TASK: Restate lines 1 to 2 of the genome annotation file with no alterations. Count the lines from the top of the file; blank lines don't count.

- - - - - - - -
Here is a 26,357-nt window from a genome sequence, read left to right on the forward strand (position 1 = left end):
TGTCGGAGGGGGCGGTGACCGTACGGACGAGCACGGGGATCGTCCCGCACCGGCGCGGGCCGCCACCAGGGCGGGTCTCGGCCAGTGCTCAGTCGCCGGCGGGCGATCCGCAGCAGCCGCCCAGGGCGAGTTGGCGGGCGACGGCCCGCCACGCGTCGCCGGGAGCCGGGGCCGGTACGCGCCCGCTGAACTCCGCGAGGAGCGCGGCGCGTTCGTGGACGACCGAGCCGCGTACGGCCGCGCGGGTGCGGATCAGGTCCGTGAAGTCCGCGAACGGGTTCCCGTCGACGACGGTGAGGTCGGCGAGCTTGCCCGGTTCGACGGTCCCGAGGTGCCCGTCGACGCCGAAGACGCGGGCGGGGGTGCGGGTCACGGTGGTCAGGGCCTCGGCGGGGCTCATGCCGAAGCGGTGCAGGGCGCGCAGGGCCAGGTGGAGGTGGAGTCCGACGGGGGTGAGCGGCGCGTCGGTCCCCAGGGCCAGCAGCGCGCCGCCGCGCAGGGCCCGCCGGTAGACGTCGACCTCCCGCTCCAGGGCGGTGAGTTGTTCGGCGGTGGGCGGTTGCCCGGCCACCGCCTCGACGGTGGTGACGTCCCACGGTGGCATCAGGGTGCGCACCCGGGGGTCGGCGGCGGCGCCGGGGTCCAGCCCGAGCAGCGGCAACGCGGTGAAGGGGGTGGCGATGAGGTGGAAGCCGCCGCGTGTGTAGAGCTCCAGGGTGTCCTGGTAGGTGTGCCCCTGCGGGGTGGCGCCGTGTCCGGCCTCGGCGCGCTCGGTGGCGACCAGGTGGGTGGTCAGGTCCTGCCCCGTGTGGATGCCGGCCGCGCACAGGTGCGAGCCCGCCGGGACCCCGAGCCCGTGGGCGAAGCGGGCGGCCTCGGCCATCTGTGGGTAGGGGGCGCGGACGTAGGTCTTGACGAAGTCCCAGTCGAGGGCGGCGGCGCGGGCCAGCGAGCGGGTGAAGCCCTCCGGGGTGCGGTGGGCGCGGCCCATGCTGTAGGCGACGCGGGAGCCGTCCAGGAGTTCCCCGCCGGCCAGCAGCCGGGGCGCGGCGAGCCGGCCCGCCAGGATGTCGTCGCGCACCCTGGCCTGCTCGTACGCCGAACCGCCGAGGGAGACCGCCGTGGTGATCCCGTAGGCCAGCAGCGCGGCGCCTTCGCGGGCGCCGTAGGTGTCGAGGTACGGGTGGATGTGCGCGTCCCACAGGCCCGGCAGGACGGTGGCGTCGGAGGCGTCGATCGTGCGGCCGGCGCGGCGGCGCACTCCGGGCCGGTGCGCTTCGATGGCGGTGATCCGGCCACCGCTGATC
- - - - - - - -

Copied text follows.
Here is a 26,357-nt window from a genome sequence, read left to right on the forward strand (position 1 = left end):
TGTCGGAGGGGGCGGTGACCGTACGGACGAGCACGGGGATCGTCCCGCACCGGCGCGGGCCGCCACCAGGGCGGGTCTCGGCCAGTGCTCAGTCGCCGGCGGGCGATCCGCAGCAGCCGCCCAGGGCGAGTTGGCGGGCGACGGCCCGCCACGCGTCGCCGGGAGCCGGGGCCGGTACGCGCCCGCTGAACTCCGCGAGGAGCGCGGCGCGTTCGTGGACGACCGAGCCGCGTACGGCCGCGCGGGTGCGGATCAGGTCCGTGAAGTCCGCGAACGGGTTCCCGTCGACGACGGTGAGGTCGGCGAGCTTGCCCGGTTCGACGGTCCCGAGGTGCCCGTCGACGCCGAAGACGCGGGCGGGGGTGCGGGTCACGGTGGTCAGGGCCTCGGCGGGGCTCATGCCGAAGCGGTGCAGGGCGCGCAGGGCCAGGTGGAGGTGGAGTCCGACGGGGGTGAGCGGCGCGTCGGTCCCCAGGGCCAGCAGCGCGCCGCCGCGCAGGGCCCGCCGGTAGACGTCGACCTCCCGCTCCAGGGCGGTGAGTTGTTCGGCGGTGGGCGGTTGCCCGGCCACCGCCTCGACGGTGGTGACGTCCCACGGTGGCATCAGGGTGCGCACCCGGGGGTCGGCGGCGGCGCCGGGGTCCAGCCCGAGCAGCGGCAACGCGGTGAAGGGGGTGGCGATGAGGTGGAAGCCGCCGCGTGTGTAGAGCTCCAGGGTGTCCTGGTAGGTGTGCCCCTGCGGGGTGGCGCCGTGTCCGGCCTCGGCGCGCTCGGTGGCGACCAGGTGGGTGGTCAGGTCCTGCCCCGTGTGGATGCCGGCCGCGCACAGGTGCGAGCCCGCCGGGACCCCGAGCCCGTGGGCGAAGCGGGCGGCCTCGGCCATCTGTGGGTAGGGGGCGCGGACGTAGGTCTTGACGAAGTCCCAGTCGAGGGCGGCGGCGCGGGCCAGCGAGCGGGTGAAGCCCTCCGGGGTGCGGTGGGCGCGGCCCATGCTGTAGGCGACGCGGGAGCCGTCCAGGAGTTCCCCGCCGGCCAGCAGCCGGGGCGCGGCGAGCCGGCCCGCCAGGATGTCGTCGCGCACCCTGGCCTGCTCGTACGCCGAACCGCCGAGGGAGACCGCCGTGGTGATCCCGTAGGCCAGCAGCGCGGCGCCTTCGCGGGCGCCGTAGGTGTCGAGGTACGGGTGGATGTGCGCGTCCCACAGGCCCGGCAGGACGGTGGCGTCGGAGGCGTCGATCGTGCGGCCGGCGCGGCGGCGCACTCCGGGCCGGTGCGCTTCGATGGCGGTGATCCGGCCACCGCTGATC